Letter to the Editor – Royal City Record

RE: Big bin or little bin for you? (Record, Saturday, Oct. 2nd, 2010)

Now that the new reality of automated bins and Cleaner Greener carts have arrived in New Westminster, let’s hope one of the results of this program is a reduction of the amount of trash Metro Vancouver has to either burn (upwind of New Westminster), or haul to Cache Creek (upriver of New Westminster).

As reported in the Record, the New Westminster Environmental Partners did advocate to Council for the smaller, 120 litre option for the garbage bins. The reasoning at the time was simple: prior to automated collection, the maximum weekly allowance was 2 cans at 75L each, for a total of 150L. However, very few actually used this much volume. The statistics collected by the City in 2009 showed that the average household put out 72L of mixed trash a week, and that less than 5% put out more than 95L a week. This is before the introduction of the Cleaner Greener bins. According to Metro Vancouver studies, between 30% and 50% of household trash can go into the Cleaner Greener bins. Combine this with the numbers collected above, and it is pretty clear that 120L is more than enough capacity for most everyone in New Westminster.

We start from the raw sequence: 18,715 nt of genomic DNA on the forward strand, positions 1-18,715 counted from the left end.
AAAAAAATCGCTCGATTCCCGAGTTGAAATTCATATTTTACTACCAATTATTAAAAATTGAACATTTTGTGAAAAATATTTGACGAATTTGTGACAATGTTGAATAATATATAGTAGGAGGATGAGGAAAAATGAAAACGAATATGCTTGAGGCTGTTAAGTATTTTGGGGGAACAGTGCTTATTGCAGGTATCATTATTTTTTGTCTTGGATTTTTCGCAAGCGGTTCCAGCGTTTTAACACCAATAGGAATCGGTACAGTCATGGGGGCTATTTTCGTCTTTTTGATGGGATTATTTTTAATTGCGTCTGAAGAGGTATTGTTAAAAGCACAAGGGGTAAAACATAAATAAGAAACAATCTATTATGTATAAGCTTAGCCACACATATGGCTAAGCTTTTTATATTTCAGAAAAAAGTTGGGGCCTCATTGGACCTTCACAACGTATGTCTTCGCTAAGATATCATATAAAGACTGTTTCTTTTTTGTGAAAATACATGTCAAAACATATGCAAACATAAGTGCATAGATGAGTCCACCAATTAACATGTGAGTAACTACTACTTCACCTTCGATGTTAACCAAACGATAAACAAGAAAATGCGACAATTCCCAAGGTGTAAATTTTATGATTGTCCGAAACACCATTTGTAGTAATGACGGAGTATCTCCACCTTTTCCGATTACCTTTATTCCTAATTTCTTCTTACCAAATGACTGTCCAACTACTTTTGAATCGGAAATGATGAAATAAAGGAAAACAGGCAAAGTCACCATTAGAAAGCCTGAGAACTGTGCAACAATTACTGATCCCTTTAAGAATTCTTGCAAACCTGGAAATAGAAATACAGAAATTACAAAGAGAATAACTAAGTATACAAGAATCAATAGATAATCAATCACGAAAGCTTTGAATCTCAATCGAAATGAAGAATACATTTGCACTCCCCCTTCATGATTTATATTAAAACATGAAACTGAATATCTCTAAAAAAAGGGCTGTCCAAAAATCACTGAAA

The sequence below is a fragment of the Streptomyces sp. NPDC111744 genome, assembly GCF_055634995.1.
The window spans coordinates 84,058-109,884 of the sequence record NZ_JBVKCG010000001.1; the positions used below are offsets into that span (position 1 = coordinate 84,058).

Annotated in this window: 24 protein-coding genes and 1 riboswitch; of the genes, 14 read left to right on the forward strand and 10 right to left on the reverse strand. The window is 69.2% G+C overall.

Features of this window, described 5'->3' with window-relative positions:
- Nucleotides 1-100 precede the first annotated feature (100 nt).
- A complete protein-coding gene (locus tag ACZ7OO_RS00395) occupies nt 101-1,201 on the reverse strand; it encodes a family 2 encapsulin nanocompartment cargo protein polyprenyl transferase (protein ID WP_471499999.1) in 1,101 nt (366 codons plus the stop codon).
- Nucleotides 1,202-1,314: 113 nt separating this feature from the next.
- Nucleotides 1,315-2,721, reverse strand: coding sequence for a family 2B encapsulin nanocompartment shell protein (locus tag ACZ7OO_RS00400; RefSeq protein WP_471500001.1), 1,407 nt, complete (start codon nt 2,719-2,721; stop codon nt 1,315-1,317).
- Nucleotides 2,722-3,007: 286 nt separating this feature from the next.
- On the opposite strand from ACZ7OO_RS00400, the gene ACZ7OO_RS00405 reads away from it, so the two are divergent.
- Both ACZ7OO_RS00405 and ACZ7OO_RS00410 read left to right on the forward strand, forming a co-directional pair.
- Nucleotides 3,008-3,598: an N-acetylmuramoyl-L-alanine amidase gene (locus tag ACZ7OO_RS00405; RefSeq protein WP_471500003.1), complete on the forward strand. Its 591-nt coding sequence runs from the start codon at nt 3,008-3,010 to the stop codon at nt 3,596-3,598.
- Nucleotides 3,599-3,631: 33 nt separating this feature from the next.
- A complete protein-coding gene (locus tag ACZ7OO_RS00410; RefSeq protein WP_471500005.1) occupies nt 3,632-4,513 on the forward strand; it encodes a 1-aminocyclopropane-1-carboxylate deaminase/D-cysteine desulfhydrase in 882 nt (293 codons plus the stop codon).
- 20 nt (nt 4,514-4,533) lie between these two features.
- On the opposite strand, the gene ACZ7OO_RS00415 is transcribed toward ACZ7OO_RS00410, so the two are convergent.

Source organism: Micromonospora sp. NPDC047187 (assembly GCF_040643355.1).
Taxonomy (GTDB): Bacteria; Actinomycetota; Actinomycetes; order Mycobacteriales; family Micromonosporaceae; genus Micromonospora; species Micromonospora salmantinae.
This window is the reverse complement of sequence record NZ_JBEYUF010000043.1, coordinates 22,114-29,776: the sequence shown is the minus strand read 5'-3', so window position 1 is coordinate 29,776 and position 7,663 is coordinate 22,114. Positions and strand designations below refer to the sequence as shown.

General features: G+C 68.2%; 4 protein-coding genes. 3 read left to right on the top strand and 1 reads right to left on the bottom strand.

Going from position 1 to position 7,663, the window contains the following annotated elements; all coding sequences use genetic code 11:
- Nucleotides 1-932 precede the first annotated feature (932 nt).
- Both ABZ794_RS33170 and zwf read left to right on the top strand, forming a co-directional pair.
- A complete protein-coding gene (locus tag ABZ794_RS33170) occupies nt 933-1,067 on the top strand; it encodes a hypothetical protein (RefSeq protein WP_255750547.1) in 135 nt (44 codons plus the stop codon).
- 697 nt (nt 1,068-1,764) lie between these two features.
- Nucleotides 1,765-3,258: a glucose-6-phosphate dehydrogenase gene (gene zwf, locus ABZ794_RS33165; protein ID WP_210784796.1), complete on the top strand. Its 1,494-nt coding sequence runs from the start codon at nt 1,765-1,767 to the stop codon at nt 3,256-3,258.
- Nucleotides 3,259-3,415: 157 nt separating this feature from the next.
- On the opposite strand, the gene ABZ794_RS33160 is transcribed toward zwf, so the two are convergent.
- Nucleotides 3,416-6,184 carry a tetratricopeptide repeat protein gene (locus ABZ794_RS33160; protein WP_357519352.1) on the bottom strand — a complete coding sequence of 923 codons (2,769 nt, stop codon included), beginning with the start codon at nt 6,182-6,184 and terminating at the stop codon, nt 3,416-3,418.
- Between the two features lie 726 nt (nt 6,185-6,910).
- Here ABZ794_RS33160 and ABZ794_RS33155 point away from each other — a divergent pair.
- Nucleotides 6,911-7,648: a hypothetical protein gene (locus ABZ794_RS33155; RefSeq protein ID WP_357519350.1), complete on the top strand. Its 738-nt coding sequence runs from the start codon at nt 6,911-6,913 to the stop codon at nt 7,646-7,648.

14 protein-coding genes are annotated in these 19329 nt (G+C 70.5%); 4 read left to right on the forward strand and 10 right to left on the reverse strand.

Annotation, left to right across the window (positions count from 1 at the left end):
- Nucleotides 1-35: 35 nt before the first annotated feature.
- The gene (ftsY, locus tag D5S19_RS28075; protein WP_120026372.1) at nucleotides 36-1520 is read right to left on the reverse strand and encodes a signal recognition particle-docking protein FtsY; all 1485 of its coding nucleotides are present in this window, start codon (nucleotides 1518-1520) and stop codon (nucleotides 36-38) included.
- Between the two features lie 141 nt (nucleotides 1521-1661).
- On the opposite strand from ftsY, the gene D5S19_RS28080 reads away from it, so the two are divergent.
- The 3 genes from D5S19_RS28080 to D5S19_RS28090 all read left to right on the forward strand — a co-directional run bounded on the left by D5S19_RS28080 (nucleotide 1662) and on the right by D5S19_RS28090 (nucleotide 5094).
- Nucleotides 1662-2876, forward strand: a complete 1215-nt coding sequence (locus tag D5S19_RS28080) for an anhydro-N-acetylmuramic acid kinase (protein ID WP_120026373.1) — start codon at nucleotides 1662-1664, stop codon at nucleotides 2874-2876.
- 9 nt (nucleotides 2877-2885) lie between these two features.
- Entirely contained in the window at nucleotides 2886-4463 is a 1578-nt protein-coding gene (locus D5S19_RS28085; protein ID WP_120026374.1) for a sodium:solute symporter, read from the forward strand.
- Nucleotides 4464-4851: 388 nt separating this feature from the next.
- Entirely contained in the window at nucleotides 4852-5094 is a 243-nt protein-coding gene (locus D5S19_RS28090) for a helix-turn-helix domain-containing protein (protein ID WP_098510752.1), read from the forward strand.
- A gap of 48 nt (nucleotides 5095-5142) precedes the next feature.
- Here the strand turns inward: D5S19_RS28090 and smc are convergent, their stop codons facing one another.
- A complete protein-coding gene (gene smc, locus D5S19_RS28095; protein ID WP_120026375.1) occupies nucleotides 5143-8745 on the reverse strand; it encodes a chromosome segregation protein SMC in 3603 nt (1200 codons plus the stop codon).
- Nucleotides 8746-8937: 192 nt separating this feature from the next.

The benefits of smaller bins? They are easier to move about, take up less yard or garage space, and they encourage the diversion of compostables to the Cleaner Greener bins and recyclables to the blue box. The fact you will pay an extra $100 a year for the larger bin simply reflects the increased cost the City has to pay every year to haul your garbage away. Less trash, less cost: everyone wins.

The NWEP does applaud the choice of smaller bins, but will still be looking to City Hall to provide yet smaller bins for those who request them (such as the 75L bins available in the City of Vancouver). By the City’s own numbers, that would provide sufficient volume for most households. An optional smaller sized Cleaner Greener bin would also be appreciated by the ever-increasing number of residents who have backyard composters. Of course, the NWEP would support passing on the related savings in disposal costs to those who choose the more conservative options.

Finally, if you are one of the ever-decreasing few who just can’t seem to fit a week’s worth of trash into a 120L bin, perhaps you should check out the Glenbrook North Zero Waste Challenge website to see how easy it was for some of your neighbours, even those with large families, to reduce their garbage.

Patrick Johnstone
New Westminster Environmental Partners.

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